Once you realize how easy it is to set redirects with a plugin, you might not think twice about changing your URLs. After all, redirects are honored by the search engines and shouldn’t affect ranking. What’s wrong with changing your URLs when you can just add another redirect?
While it’s true that search engines will honor redirects, each redirect adds time to the user experience. It’s bad enough to have one redirect per page, but a chain of redirects will certainly kill your sales.
Redirects aren’t bad, but they should be used sparingly
You can’t avoid all redirects. At some point, everyone has to create at least a couple of redirects. The key is to be conscious enough not to create the need for redirects if you can help it.
For instance, be intentional with your page and post titles. WordPress automatically creates your URLs from your titles, so check each URL for typos before you publish the page or post.
When you catch URL typos fast, you can edit the URL without consequence. If you carelessly create your URLs and don’t discover typos for months, you’ll need to create redirects.
4. Delete demo content
When you get a new WordPress theme, you usually get demo content. Installing the demo content is a good way to start with a template based on the design you liked best.
In lightweight themes like Twenty Twenty, you won’t get much demo content. Maybe a page, a post, and a comment. However, with heavyweight themes, you’ll get an enormous amount of demo content that includes multiple pages, multiple posts, comments, images, and even videos.
If your demo package installed enough content to fill out your site and make it look like a completed site, it’s taking up valuable resources and needs to be deleted.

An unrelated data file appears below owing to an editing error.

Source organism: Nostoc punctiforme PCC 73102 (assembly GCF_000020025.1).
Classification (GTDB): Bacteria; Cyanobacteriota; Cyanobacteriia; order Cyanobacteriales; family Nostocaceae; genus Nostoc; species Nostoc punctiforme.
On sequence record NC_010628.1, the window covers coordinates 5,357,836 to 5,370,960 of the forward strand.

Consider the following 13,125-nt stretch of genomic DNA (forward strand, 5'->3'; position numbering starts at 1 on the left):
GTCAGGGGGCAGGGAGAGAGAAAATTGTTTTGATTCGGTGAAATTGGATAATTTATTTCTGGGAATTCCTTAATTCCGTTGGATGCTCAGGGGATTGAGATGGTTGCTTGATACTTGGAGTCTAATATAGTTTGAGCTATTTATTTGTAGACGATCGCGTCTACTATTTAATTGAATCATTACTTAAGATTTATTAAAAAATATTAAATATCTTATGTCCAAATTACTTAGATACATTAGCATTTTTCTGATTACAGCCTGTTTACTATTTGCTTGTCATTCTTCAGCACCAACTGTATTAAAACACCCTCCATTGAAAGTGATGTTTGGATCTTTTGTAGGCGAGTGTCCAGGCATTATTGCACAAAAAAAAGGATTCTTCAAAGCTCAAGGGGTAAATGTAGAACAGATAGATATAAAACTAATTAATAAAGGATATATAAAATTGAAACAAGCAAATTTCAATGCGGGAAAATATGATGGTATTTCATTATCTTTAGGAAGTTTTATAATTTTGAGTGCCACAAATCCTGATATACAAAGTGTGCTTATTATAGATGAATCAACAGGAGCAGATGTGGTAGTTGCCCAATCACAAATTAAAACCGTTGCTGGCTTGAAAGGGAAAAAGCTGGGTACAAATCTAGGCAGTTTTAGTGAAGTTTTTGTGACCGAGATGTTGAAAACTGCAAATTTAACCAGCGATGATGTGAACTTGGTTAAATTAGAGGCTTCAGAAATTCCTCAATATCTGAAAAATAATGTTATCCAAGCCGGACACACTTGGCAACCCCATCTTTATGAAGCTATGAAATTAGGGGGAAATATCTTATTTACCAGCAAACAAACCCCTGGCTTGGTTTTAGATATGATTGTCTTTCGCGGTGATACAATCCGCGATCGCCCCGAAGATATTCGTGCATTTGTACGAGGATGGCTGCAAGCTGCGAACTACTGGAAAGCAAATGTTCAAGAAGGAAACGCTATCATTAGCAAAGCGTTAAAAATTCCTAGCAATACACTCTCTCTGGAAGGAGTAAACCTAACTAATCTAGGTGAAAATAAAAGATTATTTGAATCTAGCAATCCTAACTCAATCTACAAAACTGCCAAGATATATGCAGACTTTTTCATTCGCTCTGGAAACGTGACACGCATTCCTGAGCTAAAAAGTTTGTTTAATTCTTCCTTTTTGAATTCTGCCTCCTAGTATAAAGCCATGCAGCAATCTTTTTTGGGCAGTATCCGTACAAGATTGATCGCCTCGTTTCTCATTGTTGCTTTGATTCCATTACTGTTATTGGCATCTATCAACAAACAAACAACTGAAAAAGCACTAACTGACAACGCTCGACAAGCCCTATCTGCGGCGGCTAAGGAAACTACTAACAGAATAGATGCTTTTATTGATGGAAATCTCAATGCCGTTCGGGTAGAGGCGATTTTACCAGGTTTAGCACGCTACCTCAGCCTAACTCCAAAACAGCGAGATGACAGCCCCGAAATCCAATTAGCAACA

If you had to change your PHP settings to be able to import your demo content, you definitely need to delete it all.
5. Empty the trash
Your WordPress trash will fill up faster than you realize. If you have never emptied your page/website performance and post trash, it’s time to hit delete. You might only have a few old posts in there, but if you’ve been running your website for years you could have hundreds.
Need help speeding up your WordPress website? We’ll do it for you
Does optimizing your WordPress website seem like an impossible task? Would you rather do something else, like spend time with your family or go see a movie?
If you’re not an aspiring web developer, you probably don’t want to waste your time learning optimization techniques. It’s just not fun if you don’t have a passion for development.
Our web developers do have a passion for design and we love optimizing WordPress websites. At Website.Design, our team of professional website designers and developers love helping clients achieve their optimization goals.
Whether you already have a website or you need one built from scratch, we’ll get you up and running. Connect with our developers today for a free consultation.